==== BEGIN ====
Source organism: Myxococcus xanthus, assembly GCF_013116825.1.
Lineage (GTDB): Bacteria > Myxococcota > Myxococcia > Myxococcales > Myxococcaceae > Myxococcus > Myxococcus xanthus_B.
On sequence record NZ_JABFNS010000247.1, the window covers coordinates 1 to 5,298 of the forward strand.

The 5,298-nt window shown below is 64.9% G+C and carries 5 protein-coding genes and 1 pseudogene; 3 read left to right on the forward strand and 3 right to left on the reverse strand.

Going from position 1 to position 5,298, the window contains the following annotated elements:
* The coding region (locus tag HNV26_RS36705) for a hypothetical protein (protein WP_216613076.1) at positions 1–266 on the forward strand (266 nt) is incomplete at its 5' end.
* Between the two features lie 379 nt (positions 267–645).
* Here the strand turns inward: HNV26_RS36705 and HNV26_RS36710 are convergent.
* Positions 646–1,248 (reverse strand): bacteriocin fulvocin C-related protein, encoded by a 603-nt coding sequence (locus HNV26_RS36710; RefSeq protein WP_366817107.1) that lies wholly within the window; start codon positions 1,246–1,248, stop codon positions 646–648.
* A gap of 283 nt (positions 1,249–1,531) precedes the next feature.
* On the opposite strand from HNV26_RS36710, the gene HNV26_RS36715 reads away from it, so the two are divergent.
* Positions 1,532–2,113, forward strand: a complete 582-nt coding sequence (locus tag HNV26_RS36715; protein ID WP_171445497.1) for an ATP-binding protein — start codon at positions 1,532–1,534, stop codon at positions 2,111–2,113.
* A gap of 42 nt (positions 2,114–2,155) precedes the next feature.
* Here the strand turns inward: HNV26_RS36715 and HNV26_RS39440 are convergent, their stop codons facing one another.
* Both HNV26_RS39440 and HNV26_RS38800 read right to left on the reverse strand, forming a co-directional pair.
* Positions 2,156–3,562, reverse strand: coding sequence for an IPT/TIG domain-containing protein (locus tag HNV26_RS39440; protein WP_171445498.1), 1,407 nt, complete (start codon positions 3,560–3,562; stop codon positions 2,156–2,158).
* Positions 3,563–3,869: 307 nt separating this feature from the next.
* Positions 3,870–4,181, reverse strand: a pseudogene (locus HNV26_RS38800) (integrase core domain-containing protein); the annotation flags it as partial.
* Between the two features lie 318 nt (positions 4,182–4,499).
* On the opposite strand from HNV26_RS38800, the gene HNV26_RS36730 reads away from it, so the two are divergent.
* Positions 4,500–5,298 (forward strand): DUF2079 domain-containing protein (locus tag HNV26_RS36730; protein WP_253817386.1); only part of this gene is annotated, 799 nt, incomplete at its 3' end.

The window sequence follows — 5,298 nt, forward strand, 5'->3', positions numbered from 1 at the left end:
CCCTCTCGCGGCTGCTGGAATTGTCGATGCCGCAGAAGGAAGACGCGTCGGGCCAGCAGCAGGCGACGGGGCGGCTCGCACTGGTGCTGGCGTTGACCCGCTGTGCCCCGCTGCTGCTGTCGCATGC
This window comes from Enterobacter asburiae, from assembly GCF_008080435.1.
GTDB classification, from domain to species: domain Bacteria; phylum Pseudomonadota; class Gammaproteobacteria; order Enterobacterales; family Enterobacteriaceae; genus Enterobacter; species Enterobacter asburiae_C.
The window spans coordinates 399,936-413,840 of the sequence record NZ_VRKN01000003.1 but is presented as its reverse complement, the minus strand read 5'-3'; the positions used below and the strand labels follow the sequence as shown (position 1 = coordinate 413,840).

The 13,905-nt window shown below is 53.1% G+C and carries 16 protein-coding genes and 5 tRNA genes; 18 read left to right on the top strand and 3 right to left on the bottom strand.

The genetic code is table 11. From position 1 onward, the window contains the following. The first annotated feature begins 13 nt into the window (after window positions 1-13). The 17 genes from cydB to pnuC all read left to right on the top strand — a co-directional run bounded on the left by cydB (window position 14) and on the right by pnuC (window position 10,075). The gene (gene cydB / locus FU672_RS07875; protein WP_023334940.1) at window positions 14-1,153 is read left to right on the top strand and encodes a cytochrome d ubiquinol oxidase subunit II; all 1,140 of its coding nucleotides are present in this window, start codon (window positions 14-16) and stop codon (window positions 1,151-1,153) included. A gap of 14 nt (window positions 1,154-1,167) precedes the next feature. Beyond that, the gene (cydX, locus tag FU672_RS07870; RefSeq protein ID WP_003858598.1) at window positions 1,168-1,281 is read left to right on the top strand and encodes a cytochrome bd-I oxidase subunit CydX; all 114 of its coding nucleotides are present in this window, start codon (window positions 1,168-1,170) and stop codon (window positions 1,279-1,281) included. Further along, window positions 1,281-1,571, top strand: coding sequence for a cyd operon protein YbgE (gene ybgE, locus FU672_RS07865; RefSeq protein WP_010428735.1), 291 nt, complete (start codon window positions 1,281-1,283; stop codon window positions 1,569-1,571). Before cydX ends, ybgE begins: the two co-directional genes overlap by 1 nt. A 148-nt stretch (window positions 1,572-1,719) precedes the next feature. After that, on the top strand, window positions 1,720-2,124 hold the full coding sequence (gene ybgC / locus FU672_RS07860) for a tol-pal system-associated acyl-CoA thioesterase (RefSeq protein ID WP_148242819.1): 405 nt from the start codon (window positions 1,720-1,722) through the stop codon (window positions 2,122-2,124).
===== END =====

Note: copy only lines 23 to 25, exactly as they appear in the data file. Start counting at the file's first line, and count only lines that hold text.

CCCTCTCGCGGCTGCTGGAATTGTCGATGCCGCAGAAGGAAGACGCGTCGGGCCAGCAGCAGGCGACGGGGCGGCTCGCACTGGTGCTGGCGTTGACCCGCTGTGCCCCGCTGCTGCTGTCGCATGC
This window comes from Enterobacter asburiae, from assembly GCF_008080435.1.
GTDB classification, from domain to species: domain Bacteria; phylum Pseudomonadota; class Gammaproteobacteria; order Enterobacterales; family Enterobacteriaceae; genus Enterobacter; species Enterobacter asburiae_C.